Intercom is a customer messaging platform started in San Francisco in 2011 by four Irishmen – Des Traynor, Ciaran Lee, Eoghan McCabe and David Barrett – and which in 2018 sailed past the $1bn valuation. The company employs about 600 people in five offices worldwide and has more than 30,000 customers, including Facebook and Amazon. Most of the company’s engineering takes place at its Dublin office on St Stephen’s Green. Earlier this year the company scored a major coup by appointing Karen Peacock, named one of the “top 50 most powerful women in technology” by the National Diversity Council in the US, as its CEO.


LoyLap was started in 2012 by Irish entrepreneurs Patrick Garry and Conor O’Toole. LoyLap helps businesses to market to their customers in an automated way. It has a number of features beyond a loyalty application. It can send promotions to customers on their birthday, it can suggest new products to customers based on their past spend, being able to be integrated into POS systems. It can also act as a digital wallet, while also allowing customers to order ahead. LoyLap is currently helping over 3,300 businesses, it has over 1m users and has enabled transactions of more than $130m.


Man in suit holding a laptop.

Magico, the implementation team and sister company to the AB Commerce platform (Analytics Based E-Commerce) has been delivering websites to Irish business since 1999.

Founded by e-commerce expert CEO Paul Montwill (pictured), its headquarters are in Ennis, Co Clare.

At the height of the pandemic Magico’s retail clients in the B2B and B2C spaces reported a 250pc uplift in sales and revenue in 2020, with some in the sports and pharmacy sector achieving an impressive 500pc increase. 

They represent a widely ranging client base, in a host of different industries including the pharmacy and health sector with Molloys Pharmacy  and Nourish; footwear and fashion with Vaughan Shoes and Secret Fashion Fixes; construction with Heat Merchants and Tubs & Tiles; and a variety of retail outlets such as Fancy Dress Party Store and Petworld, to name but a few.


A large drone taking off.

Bobby Healy, one of the brilliant minds behind the success of CarTrawler, is back with Manna, a fascinating new venture focused on using drones to deliver goods. Originally the venture focused on food deliveries but with the onset of Covid-19 it has pivoted in the direction of delivering medication and critical supplies to vulnerable people. If he is successful Healy could be the author of a breakthrough in transport platform that could make much of the road transport of goods by road a thing of the past. Manna has already attracted backing from venture capital firms Elkstone Capital, Atlantic Bridge and Frontline Ventures and recently Healy said he is aiming to raise $100m next year to scale up the business.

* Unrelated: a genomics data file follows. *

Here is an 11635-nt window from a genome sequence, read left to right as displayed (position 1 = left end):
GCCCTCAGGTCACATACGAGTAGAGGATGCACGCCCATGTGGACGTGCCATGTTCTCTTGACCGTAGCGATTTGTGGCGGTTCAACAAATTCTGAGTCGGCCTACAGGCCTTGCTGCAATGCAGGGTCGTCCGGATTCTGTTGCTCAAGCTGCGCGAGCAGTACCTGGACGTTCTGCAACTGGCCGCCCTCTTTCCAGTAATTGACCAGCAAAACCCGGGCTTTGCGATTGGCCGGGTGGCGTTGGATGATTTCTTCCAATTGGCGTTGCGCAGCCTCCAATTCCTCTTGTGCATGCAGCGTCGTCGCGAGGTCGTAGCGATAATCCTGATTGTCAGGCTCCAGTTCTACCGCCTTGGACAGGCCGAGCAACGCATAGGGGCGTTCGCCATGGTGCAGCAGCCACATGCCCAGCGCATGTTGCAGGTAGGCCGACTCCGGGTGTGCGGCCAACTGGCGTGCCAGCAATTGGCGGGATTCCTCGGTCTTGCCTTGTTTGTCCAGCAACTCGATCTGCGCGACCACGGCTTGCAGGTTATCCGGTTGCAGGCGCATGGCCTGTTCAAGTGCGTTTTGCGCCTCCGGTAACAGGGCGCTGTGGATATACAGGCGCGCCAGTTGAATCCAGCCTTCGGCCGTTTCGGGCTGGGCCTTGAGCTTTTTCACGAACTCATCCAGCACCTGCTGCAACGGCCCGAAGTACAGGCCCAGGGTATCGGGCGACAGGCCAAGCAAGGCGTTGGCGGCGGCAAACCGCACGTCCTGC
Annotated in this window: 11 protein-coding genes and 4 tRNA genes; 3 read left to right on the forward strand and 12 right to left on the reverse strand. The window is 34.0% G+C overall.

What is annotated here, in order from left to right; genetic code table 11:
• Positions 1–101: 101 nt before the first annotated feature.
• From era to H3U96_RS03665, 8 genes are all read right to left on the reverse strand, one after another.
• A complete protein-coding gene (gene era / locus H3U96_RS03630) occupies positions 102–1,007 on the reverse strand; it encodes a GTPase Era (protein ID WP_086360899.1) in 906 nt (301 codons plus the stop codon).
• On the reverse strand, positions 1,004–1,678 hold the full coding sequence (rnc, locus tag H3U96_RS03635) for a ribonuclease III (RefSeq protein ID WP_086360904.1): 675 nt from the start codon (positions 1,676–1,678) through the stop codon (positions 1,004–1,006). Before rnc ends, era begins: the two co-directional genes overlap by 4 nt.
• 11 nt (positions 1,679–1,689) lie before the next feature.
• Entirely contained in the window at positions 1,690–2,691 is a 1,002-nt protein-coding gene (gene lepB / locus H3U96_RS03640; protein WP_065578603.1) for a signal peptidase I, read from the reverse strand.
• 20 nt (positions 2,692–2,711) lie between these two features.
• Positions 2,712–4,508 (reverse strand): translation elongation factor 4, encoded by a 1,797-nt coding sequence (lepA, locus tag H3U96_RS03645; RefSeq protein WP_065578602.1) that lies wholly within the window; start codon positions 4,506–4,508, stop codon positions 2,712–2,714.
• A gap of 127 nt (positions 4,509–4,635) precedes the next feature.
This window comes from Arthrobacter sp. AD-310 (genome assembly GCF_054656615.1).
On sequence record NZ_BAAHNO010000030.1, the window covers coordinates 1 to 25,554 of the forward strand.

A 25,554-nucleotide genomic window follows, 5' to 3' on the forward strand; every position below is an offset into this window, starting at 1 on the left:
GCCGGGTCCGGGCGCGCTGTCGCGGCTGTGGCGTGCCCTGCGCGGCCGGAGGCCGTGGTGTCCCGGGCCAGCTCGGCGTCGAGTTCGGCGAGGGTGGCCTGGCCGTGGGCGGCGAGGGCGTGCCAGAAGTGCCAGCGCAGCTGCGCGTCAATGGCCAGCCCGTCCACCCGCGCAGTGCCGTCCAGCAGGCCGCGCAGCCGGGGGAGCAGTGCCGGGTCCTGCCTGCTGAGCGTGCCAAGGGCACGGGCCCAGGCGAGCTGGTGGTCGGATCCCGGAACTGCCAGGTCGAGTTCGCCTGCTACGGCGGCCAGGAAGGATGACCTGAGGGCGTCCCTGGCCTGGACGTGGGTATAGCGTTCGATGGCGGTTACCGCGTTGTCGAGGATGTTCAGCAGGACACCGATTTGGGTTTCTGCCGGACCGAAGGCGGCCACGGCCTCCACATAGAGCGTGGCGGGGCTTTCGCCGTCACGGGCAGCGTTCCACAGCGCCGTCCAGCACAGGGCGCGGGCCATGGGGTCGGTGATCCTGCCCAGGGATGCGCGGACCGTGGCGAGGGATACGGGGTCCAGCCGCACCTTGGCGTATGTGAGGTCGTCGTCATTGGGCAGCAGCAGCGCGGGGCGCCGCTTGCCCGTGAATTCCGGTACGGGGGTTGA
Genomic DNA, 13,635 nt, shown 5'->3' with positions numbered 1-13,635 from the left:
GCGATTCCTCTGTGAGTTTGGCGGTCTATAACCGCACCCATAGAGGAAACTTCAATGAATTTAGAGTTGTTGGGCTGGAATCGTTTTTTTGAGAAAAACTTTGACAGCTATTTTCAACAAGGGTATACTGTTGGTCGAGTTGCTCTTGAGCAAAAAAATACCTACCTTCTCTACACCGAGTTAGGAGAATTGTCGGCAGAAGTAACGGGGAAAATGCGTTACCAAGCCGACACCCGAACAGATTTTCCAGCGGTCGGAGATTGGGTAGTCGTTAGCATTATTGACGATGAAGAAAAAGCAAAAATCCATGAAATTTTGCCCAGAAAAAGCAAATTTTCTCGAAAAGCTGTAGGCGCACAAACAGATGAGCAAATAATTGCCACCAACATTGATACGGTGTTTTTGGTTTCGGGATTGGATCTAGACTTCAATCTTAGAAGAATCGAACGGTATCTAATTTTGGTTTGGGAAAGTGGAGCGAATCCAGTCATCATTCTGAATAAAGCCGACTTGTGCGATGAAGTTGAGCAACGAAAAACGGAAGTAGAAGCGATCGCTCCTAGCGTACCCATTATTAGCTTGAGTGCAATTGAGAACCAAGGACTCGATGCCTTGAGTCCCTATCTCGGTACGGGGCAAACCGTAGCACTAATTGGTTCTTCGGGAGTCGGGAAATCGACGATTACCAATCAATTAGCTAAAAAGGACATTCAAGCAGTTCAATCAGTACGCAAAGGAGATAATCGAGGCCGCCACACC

Gym & Coffee shop in Blanchardstown, Dublin.

Popertee is a platform that connects brands with spaces for short term retail and marketing campaigns using proprietary technology. The business was founded in 2016 by Lucinda Kelly, former marketeer at Paddy Power and combines AI and social media to match the perfect audience with the perfect location for experiential marketing, pop-ups, events and brands looking to test markets.


Phorest has developed cloud-based salon software solutions for hair, nail and beauty salons and spas. Phorest Salon Software takes the pain out of managing and growing salon businesses. Founded in Dublin in 2003 by Ronan Perceval along with Dylan Collins and Sean Blanchfield, the company is one of the biggest scheduling platforms for beauty salons in Europe, with 88pc of salons in Ireland and 19pc of the UK market. In 2018 Phorest secured €20m in funding from US investment firm Susquehanna Growth Equity in a move that facilitated a buyout of, and a healthy return for angel investors who backed Phorest through the Halo Business Angel Network (HBAN).


Dun Laoghaire-headquartered digital commerce player Profitero is eyeing the digital future of brands. Profitero is an e-commerce intelligence business for retailers and brands and tracks products across 8,000 online stores in 50 markets for 4,000 clients including Adidas, L’Oreal and General Mills. The company was founded in 2010 by Vol Pigrukh, Dmitry Vysotski and Kanstantsin Chernysh and is headquartered in Dun Laoghaire.


Scrapinghub which enables businesses to extract data from the web, was founded by Shane Evans. The business now employs 180 staff – mostly remote workers in 20 countries. Originally the head of engineering at Lastminute.com, Evans has built Scrapinghub into a business with more than 2,000 customers that supports 1m developers and that has revenues in excess of $12m.